Yet another woody biomass project is the recipient of a Department of Energy biofuel grant made in December 2009. Logos Technologies based in Visalia, CA proposes to use switchgrass and woody biomass for - you guessed it - ethanol production. The DOE is giving Logos $20.4 million, to which Logos must match with $5.1 million of its own money. It is apparently not a concern that other ethanol producers such as Green Plains Renewable Energy, Inc. (GPRE) are struggling to maintain profitability or that others such as VeraSun (VSUNQ: PK) have gone out of business altogether.
Coming up with its share should not be a problem as Logos also received $19.6 million from the Department of Advanced Research Projects Agency (DARPA) in April 2009 to produce fully compatible jet fuel from cellulose. At the time Logos estimated the entire project would cost $38.0 million. Adding the two grants together plus the company’s pledge, brings the total budget to $45.1 million.
Why is Logos so successful in winning government financial support? Is it exceptional technological knowhow, a cutting edge process that renders other ethanol producers obsolete? No and again no. Logos is a self-described “small business serving customers across a broad range of technologies and services including biofuel research, advanced nuclear engineering, and system design and integration.” In other words, they are good at grant writing.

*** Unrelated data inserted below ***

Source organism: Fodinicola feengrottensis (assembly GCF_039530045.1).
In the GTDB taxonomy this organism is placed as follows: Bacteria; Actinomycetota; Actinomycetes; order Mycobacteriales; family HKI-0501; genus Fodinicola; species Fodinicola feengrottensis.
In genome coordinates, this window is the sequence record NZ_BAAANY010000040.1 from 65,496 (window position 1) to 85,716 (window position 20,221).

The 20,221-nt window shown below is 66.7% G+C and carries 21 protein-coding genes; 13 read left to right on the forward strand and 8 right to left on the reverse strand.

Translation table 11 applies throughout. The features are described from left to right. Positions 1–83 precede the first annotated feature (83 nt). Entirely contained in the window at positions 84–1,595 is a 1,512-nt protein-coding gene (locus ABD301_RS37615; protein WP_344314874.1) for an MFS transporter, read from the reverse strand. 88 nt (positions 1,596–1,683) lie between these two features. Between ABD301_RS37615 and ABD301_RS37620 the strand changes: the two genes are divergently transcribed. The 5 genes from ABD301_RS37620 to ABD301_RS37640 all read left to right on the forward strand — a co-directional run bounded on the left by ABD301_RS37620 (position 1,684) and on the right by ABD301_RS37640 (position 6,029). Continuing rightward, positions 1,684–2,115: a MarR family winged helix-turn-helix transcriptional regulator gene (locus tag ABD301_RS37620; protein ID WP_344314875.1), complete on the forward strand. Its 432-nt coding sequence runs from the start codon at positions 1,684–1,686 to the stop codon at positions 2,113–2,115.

To “switch” grass to jet fuel, Logos has assembled whole team of parties. EdeniQ, Inc. will provide its proprietary technologies, trademarked the Cellunator. This is essentially a mechanical pretreatment process coupled with advanced enzymes for conversion of cellulose to sugars, and high-yielding yeasts to ferment the sugars to ethanol. If this sounds familiar it is because nearly every cellulosic ethanol project involves some proprietary soup for which a key ingredient of an enzymes or two that converts the woody part of the plant to sugars that can then be put through the very same fermentation process that the God gave us all.
There are a number of other players involved. The Logos team includes Novozymes (enzymes), Ceres (switchgrass), NextStep Biofuels (pelletized corn stover), USDA Forest Products Laboratories (yeast R&D), and U. California-Davis (greenhouse gas emissions analysis). Apparently it takes a village to make ethanol.
I have grown irritable since beginning this series on the recipients of DOE renewable energy grants. I am increasingly suspicious that the DOE was not so concerned about financing any real breakthrough in renewable energy. On the surface it appears the DOE was it simply getting money out the door to whoever happened to apply and had a loud-voiced Congressman.
A few years back a very smart engineer explained to me that science alone did not put U.S. astronauts into space. It took the will to succeed and the gumption to spend massive sums of money. He explained that the country’s energy problems could be resolved with science, but that it would take the same will to succeed and gumption to spend. The DOE is spending alright, but what science is going to actually come out of these grants?